Masters and Commanders
How far did personality affect the grand strategy of the Second World War? Award-winning historian Andrew Roberts lays bare the interlocking relationships between the four political masters and military commanders of the Western Allies – Franklin Roosevelt, Winston Churchill, General George C. Marshall and Lord Alanbrooke – between Pearl Harbour and VE Day, coming to a number of startling conclusions. Employing verbatim accounts of Churchill’s War Cabinet meetings never before reproduced in book form, as well as using the private papers of sixty-seven contemporaries of the four men, the inside story is told of the great wartime conferences, explaining why and how the Allies attacked where and when they did.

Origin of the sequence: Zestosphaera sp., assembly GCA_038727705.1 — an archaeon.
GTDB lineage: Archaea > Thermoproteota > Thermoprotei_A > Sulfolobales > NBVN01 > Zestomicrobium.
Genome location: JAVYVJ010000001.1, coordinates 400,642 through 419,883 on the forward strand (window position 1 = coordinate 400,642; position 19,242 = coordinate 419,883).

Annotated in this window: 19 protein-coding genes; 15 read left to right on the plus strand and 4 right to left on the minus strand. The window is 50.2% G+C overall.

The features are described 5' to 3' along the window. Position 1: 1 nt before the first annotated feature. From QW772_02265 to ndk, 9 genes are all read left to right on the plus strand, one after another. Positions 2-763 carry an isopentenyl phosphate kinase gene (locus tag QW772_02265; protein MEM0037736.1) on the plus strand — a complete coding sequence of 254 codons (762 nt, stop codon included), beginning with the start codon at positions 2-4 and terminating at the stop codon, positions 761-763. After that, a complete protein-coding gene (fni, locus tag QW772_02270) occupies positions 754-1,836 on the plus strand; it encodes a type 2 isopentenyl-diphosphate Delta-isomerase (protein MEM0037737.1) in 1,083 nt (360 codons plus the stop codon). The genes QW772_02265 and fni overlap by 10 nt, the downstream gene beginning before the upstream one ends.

The two masters (Churchill and Roosevelt) and two commanders (Marshall and Alanbrooke) were strong-willed and tough-minded and each was certain that he knew best how to win the war. Yet in order to get their strategies adopted, each needed to persuade at least two of the other three, and certainly not be so outmanoeuvered that he ever found himself in a minority of one. Roberts reveals the dynamic behind the collective decisions upon which the lives of millions ultimately rested.